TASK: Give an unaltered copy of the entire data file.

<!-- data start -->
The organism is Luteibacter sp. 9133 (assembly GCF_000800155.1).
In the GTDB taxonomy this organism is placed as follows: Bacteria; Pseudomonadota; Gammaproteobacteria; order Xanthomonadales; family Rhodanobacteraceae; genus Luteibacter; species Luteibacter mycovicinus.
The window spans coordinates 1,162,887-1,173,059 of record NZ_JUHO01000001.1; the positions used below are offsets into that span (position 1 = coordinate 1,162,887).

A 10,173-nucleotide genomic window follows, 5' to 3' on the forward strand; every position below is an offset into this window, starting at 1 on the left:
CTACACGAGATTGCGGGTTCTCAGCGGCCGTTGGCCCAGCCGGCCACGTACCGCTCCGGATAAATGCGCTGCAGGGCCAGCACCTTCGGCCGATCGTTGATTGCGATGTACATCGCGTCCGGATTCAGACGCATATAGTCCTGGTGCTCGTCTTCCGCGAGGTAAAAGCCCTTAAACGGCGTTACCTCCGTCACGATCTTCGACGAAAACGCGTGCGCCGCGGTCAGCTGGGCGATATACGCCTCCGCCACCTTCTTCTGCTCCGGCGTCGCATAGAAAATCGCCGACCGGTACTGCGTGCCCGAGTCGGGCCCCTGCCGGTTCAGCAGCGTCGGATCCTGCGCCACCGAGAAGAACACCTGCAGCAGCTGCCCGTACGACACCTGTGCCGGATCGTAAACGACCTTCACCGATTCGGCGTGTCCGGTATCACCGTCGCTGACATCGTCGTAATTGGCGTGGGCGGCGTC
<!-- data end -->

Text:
The organism is Luteibacter sp. 9133 (assembly GCF_000800155.1).
In the GTDB taxonomy this organism is placed as follows: Bacteria; Pseudomonadota; Gammaproteobacteria; order Xanthomonadales; family Rhodanobacteraceae; genus Luteibacter; species Luteibacter mycovicinus.
The window spans coordinates 1,162,887-1,173,059 of record NZ_JUHO01000001.1; the positions used below are offsets into that span (position 1 = coordinate 1,162,887).

A 10,173-nucleotide genomic window follows, 5' to 3' on the forward strand; every position below is an offset into this window, starting at 1 on the left:
CTACACGAGATTGCGGGTTCTCAGCGGCCGTTGGCCCAGCCGGCCACGTACCGCTCCGGATAAATGCGCTGCAGGGCCAGCACCTTCGGCCGATCGTTGATTGCGATGTACATCGCGTCCGGATTCAGACGCATATAGTCCTGGTGCTCGTCTTCCGCGAGGTAAAAGCCCTTAAACGGCGTTACCTCCGTCACGATCTTCGACGAAAACGCGTGCGCCGCGGTCAGCTGGGCGATATACGCCTCCGCCACCTTCTTCTGCTCCGGCGTCGCATAGAAAATCGCCGACCGGTACTGCGTGCCCGAGTCGGGCCCCTGCCGGTTCAGCAGCGTCGGATCCTGCGCCACCGAGAAGAACACCTGCAGCAGCTGCCCGTACGACACCTGTGCCGGATCGTAAACGACCTTCACCGATTCGGCGTGTCCGGTATCACCGTCGCTGACATCGTCGTAATTGGCGTGGGCGGCGTC